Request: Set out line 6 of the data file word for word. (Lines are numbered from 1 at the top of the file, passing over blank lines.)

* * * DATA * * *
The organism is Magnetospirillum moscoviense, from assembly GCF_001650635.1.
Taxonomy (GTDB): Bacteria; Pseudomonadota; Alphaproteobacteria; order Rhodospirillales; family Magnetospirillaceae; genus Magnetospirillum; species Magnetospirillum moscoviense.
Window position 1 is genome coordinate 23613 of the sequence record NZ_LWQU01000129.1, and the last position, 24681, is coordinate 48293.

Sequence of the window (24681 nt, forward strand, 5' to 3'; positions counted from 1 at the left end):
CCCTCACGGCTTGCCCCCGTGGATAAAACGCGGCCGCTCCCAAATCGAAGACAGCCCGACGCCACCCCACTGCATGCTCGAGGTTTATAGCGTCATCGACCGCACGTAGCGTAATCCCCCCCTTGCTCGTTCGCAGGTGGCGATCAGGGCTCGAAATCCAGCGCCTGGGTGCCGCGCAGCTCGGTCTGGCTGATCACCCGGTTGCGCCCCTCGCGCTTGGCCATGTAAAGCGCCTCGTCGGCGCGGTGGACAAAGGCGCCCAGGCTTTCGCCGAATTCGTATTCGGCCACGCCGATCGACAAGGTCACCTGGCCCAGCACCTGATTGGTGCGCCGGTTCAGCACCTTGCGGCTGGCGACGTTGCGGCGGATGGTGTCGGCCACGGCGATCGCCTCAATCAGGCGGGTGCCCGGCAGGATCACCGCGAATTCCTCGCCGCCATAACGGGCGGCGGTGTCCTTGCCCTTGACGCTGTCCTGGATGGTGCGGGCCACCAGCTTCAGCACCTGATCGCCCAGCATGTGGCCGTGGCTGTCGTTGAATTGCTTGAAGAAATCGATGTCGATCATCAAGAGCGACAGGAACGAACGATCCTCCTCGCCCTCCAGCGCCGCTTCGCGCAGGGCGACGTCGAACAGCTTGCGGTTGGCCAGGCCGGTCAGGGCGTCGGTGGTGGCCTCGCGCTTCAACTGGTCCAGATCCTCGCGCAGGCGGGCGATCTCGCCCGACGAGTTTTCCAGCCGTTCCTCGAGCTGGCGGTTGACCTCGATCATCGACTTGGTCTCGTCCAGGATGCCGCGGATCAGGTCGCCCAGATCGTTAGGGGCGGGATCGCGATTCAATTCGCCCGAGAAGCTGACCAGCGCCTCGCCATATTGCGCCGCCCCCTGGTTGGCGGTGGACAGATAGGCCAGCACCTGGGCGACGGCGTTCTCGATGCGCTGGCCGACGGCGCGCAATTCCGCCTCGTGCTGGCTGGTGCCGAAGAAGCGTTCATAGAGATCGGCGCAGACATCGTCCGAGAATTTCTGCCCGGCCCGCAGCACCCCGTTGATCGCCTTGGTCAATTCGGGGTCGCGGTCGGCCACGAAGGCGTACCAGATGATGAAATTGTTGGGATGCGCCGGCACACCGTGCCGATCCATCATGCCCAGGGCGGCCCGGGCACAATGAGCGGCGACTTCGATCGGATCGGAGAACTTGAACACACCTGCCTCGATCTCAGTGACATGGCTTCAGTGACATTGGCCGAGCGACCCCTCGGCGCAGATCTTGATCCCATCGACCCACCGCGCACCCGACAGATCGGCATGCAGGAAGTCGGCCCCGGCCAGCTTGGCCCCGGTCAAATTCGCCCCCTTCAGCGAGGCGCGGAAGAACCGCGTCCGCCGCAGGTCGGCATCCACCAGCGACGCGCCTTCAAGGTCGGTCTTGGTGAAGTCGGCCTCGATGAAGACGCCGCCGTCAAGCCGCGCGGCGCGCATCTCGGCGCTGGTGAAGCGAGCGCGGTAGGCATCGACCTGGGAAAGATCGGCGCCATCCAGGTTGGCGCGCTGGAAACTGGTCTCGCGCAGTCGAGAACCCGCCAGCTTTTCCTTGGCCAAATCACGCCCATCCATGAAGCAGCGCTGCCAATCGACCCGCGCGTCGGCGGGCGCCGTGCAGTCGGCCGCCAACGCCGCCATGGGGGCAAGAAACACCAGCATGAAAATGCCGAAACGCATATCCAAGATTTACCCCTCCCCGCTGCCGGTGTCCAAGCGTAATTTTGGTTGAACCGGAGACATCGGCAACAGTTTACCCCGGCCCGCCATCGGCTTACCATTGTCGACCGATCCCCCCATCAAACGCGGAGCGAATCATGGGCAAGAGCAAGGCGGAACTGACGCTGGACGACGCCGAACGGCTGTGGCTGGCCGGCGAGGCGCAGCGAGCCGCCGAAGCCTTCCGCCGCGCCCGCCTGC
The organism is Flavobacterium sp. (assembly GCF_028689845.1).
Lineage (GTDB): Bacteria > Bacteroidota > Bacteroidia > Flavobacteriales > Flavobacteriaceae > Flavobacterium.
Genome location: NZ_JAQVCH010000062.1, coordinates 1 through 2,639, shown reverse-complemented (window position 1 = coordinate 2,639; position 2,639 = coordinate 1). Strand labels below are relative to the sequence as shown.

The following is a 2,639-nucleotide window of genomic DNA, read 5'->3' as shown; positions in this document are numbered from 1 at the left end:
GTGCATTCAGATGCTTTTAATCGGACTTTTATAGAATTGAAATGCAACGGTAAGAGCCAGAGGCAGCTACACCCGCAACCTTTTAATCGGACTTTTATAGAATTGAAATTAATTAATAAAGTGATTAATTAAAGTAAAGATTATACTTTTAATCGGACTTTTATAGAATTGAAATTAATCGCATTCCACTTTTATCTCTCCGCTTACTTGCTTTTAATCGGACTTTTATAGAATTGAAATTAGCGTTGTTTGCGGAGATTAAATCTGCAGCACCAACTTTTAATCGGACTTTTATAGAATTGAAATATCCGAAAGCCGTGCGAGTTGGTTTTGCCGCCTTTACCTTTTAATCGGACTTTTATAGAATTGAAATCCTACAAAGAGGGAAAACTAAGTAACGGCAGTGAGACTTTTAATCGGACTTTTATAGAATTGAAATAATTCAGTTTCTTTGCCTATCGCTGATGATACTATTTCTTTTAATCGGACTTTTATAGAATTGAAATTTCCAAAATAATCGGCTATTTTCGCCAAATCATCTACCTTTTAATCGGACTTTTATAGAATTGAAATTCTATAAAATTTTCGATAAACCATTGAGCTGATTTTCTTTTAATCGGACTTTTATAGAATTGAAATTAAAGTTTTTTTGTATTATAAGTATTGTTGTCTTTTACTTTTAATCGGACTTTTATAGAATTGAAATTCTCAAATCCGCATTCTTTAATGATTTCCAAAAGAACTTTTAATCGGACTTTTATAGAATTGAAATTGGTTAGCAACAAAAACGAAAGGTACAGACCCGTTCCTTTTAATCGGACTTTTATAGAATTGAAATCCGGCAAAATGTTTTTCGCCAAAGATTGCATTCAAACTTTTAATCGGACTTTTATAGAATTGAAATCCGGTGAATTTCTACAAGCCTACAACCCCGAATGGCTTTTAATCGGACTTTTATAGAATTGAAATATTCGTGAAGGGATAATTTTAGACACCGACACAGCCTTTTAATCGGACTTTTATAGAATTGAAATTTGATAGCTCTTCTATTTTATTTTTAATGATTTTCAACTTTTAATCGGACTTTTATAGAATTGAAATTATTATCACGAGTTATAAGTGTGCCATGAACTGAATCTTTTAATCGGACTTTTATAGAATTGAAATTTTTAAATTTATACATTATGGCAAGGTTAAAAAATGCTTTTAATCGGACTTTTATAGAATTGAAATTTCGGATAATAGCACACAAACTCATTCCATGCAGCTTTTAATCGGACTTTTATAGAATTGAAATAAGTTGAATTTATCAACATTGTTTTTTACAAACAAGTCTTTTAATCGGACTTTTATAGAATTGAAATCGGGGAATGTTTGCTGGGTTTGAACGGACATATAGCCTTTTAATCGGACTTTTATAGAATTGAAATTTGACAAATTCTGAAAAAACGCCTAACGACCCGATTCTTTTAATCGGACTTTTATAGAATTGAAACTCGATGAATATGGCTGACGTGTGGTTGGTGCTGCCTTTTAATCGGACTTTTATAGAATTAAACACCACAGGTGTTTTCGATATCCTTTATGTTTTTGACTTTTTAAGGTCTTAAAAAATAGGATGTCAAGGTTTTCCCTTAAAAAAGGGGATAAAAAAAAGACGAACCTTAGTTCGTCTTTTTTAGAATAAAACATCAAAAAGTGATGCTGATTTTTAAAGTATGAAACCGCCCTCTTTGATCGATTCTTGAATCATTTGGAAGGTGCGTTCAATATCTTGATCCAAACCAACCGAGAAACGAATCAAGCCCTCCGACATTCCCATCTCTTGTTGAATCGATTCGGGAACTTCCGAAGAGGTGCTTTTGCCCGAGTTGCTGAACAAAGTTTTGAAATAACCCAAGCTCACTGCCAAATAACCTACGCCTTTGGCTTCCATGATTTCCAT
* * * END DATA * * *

The organism is Flavobacterium sp. (assembly GCF_028689845.1).